Cross platform coding: data type issues to remember.

1. long data type.
Always remember on Windows long is 4 bytes in size. On Linux it is 8 bytes!

2. Reading unsigned short variable.

void foo(char *shortString)
{
    unsigned short val;
    sscanf(shortString, "%u", &val);
}

This code works properly on Ubuntu. But gives core dump on CentOS / RHEL.
Never read a short variable using “%d” or “%u”, always use “%h” or “%hu”

    // this is the right thing to do.
    sscanf(shortString, "%hu", &val);
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Use of FSCTL_GET_VOLUME_BITMAP to read $bitmap file from NTFS / ReFS volume

Q. How to read $bitmap file from NTFS / ReFS volume?

Ans:

FSCTL_GET_VOLUME_BITMAP IOCTL is provided to read the $bitmap file. To use this IOCT you should know the size of $bitmap in advance, If you do not know this then you’ll have to read $bitmap file in chunks and store it in file to refer it later. The sample pseudo code for reading $bitmap file looks like below:

Additional things to look for structures: STARTING_LCN_INPUT_BUFFER and VOLUME_BITMAP_BUFFER

 

#define BITMAP_CHUNK_SIZE 32*1024	// 32 KB is our chunk size to read $bitmap file

int
readVolumeBitmap(
    std::wstring volumeName
    )
{
	HANDLE hVolume;
    STARTING_LCN_INPUT_BUFFER startingLcn;
	VOLUME_BITMAP_BUFFER *volBitmap;
    UINT32 bitmapSize;
    DWORD bytesReturned, bytesWritten;
    BOOL ret, retFile;
    HANDLE hFile;
    std::wstring bitmapFile;
    int result;
	
	/* Open the volume for reading */
	hVolume = CreateFile(
                           volumeName.c_str(),
                           GENERIC_READ,
                           FILE_SHARE_READ | FILE_SHARE_WRITE,
                           NULL,
                           OPEN_EXISTING,
                           0,
                           NULL);

    startingLcn.StartingLcn.QuadPart = 0;
    bitmapSize = BITMAP_CHUNK_SIZE + sizeof(LARGE_INTEGER)*2;
    volBitmap = (VOLUME_BITMAP_BUFFER *) malloc (bitmapSize);

	bitmapFile = L"dummy_bitmap.bin";

    hFile = CreateFile(
                       bitmapFile.c_str(),
                       GENERIC_WRITE,
                       FILE_SHARE_READ | FILE_SHARE_WRITE,
                       NULL,
                       CREATE_ALWAYS,
                       0,
                       NULL);


	/* Read $bitmap file in loop */
    while (TRUE) {
        ret = DeviceIoControl (
                               hVolume,
                               FSCTL_GET_VOLUME_BITMAP,
                               &startingLcn,
                               sizeof(STARTING_LCN_INPUT_BUFFER),
                               volBitmap,
                               bitmapSize,
                               &bytesReturned,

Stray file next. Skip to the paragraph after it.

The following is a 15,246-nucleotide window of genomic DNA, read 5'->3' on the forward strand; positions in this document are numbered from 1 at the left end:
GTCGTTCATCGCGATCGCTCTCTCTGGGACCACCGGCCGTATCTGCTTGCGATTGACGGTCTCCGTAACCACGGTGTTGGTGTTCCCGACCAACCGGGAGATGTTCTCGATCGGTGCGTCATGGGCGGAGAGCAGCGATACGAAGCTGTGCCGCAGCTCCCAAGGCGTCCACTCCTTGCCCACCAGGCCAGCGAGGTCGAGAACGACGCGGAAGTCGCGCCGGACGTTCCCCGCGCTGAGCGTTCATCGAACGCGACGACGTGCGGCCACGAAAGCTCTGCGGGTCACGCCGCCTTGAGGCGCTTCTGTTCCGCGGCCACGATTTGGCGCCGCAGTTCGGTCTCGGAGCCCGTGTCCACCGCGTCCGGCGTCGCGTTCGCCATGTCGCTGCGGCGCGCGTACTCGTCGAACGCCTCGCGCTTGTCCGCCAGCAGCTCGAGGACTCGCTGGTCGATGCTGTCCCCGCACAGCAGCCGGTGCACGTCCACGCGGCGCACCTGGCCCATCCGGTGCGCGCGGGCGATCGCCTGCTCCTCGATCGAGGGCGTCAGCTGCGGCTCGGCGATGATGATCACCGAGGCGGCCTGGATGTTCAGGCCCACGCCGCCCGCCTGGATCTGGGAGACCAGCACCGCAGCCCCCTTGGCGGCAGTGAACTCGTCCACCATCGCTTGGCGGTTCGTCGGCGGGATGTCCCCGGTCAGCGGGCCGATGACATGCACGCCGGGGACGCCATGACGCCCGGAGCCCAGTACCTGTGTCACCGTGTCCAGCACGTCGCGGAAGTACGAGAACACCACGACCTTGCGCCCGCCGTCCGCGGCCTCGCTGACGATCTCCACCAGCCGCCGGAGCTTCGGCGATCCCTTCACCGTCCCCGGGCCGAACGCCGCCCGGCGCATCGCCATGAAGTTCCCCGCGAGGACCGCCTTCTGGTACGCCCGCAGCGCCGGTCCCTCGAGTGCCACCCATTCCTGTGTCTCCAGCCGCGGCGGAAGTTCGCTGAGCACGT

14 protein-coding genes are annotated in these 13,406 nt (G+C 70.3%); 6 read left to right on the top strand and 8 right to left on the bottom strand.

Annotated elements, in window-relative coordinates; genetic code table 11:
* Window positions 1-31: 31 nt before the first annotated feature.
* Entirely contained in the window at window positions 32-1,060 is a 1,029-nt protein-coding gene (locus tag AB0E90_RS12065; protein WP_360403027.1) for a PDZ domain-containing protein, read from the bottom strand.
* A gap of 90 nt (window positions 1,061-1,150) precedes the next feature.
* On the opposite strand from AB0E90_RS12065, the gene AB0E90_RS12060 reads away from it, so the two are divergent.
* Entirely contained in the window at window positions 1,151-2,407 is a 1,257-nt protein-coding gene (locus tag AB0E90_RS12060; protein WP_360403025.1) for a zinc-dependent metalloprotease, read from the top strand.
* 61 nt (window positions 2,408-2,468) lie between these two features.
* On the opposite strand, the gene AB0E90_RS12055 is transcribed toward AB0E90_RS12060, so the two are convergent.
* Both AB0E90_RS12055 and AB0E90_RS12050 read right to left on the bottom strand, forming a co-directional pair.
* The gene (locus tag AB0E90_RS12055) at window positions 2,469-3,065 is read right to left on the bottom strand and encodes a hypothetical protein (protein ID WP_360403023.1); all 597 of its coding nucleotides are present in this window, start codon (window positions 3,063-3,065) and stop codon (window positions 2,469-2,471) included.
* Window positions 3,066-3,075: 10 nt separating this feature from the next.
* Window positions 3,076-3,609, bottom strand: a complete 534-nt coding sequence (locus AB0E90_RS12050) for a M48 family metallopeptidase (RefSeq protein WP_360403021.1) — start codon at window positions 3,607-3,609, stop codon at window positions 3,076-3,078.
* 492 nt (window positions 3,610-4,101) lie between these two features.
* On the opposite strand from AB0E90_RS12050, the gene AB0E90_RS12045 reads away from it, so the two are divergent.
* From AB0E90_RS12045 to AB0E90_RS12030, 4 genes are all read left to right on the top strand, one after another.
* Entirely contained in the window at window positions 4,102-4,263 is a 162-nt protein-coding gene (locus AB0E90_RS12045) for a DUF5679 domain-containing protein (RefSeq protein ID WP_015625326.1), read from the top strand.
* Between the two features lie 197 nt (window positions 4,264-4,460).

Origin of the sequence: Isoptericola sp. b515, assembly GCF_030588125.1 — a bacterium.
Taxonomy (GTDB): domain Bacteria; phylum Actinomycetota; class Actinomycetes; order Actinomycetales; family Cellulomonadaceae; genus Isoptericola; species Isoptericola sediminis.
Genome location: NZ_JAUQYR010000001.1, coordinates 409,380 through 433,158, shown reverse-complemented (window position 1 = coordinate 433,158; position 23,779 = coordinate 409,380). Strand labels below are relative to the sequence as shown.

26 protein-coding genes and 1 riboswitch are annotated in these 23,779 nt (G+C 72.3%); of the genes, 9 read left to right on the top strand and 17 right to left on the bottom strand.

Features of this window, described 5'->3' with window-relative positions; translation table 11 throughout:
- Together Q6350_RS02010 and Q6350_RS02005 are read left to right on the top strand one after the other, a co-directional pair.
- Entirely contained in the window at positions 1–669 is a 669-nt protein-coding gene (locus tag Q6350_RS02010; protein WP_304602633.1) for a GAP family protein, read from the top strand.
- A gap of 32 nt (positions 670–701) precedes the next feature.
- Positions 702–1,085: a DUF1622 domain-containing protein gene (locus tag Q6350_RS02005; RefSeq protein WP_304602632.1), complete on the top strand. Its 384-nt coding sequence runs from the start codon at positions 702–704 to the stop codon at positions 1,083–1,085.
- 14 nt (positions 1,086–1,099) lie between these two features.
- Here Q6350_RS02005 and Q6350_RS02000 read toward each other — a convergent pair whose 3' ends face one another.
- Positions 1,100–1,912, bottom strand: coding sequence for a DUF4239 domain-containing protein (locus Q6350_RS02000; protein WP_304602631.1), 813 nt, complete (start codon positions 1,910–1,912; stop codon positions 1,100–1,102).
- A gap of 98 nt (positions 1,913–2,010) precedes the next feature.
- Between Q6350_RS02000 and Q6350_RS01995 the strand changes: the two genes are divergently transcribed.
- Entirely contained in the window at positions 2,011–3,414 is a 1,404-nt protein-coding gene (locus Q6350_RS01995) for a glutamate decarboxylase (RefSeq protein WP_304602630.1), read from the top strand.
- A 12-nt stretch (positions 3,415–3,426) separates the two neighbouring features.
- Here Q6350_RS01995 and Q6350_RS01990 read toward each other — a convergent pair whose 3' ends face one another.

NULL);

        if (startingLcn.StartingLcn.QuadPart != m_volBitmap->StartingLcn.QuadPart) {
                /* some ioctl error */
				return -1;
        }
        if (FALSE==ret){
			/* only error we expect is to read more data */
            if (GetLastError() != ERROR_MORE_DATA) {
                /* some ioctl error */
				return -1;
            }
        }

		/* find out the exact bytes read from $bitmap */
        bytesReturned -= sizeof(LARGE_INTEGER)*2;
        retFile = WriteFile (
                             hFile,
                             volBitmap->Buffer,
                             bytesReturned,
                             &bytesWritten,
                             NULL);
		/* If eof occured for reading $bitmap break the loop */
        if (TRUE==ret) {
            break;
        }
        /* Update the read offset for next request */
        startingLcn.StartingLcn.QuadPart += bytesReturned*8;
    }

    CloseHandle(hFile);
	CloseHandle(hVolume);
    free (volBitmap);

    return 0;
}

Windows P2V machine’s boot error status: 0xC000000E

Q. I’m working on developing a P2V solution for Windows machines. For one client I got the boot error: 0xC000000E (Info: The boot selection failed because a required device is inaccessible”). How to fix the boot error 0xC000000E for a Virtual Machine?

Ans:
If this problem happens for physical machine check below link:
http://www.prime-expert.com/articles/b16/fix-0xC000000E-required-device-is-inaccessible.php

The error looks like this:

boot_error_status_0xC000000E

The explanation of the error is given nicely at:

http://www.prime-expert.com/articles/b16/fix-0xC000000E-required-device-is-inaccessible.php

Process to fix the corrupt BCD:

The tool used for fixing this is: BCDboot.